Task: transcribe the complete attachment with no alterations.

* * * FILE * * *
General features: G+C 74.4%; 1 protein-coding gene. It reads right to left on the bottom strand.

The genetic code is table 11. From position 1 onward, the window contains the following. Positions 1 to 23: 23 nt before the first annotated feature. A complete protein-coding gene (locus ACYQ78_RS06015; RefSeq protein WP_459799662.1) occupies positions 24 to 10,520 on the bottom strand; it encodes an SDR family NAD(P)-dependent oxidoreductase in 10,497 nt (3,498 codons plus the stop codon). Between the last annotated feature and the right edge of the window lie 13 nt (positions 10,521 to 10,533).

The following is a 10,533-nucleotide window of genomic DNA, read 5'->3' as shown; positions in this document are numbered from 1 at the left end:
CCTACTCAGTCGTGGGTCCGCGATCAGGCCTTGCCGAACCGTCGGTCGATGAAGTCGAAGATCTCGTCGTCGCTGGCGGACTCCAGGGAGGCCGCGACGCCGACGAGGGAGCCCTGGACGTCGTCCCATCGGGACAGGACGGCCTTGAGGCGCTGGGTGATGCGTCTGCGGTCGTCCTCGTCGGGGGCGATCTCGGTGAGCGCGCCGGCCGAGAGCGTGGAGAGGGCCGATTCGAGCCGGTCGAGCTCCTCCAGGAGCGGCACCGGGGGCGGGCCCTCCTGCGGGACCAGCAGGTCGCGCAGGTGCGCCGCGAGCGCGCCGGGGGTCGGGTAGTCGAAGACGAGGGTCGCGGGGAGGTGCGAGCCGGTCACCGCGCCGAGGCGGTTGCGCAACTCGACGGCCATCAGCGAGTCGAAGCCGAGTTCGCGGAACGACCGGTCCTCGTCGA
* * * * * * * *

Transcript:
General features: G+C 74.4%; 1 protein-coding gene. It reads right to left on the bottom strand.

The genetic code is table 11. From position 1 onward, the window contains the following. Positions 1 to 23: 23 nt before the first annotated feature. A complete protein-coding gene (locus ACYQ78_RS06015; RefSeq protein WP_459799662.1) occupies positions 24 to 10,520 on the bottom strand; it encodes an SDR family NAD(P)-dependent oxidoreductase in 10,497 nt (3,498 codons plus the stop codon). Between the last annotated feature and the right edge of the window lie 13 nt (positions 10,521 to 10,533).

The following is a 10,533-nucleotide window of genomic DNA, read 5'->3' as shown; positions in this document are numbered from 1 at the left end:
CCTACTCAGTCGTGGGTCCGCGATCAGGCCTTGCCGAACCGTCGGTCGATGAAGTCGAAGATCTCGTCGTCGCTGGCGGACTCCAGGGAGGCCGCGACGCCGACGAGGGAGCCCTGGACGTCGTCCCATCGGGACAGGACGGCCTTGAGGCGCTGGGTGATGCGTCTGCGGTCGTCCTCGTCGGGGGCGATCTCGGTGAGCGCGCCGGCCGAGAGCGTGGAGAGGGCCGATTCGAGCCGGTCGAGCTCCTCCAGGAGCGGCACCGGGGGCGGGCCCTCCTGCGGGACCAGCAGGTCGCGCAGGTGCGCCGCGAGCGCGCCGGGGGTCGGGTAGTCGAAGACGAGGGTCGCGGGGAGGTGCGAGCCGGTCACCGCGCCGAGGCGGTTGCGCAACTCGACGGCCATCAGCGAGTCGAAGCCGAGTTCGCGGAACGACCGGTCCTCGTCGA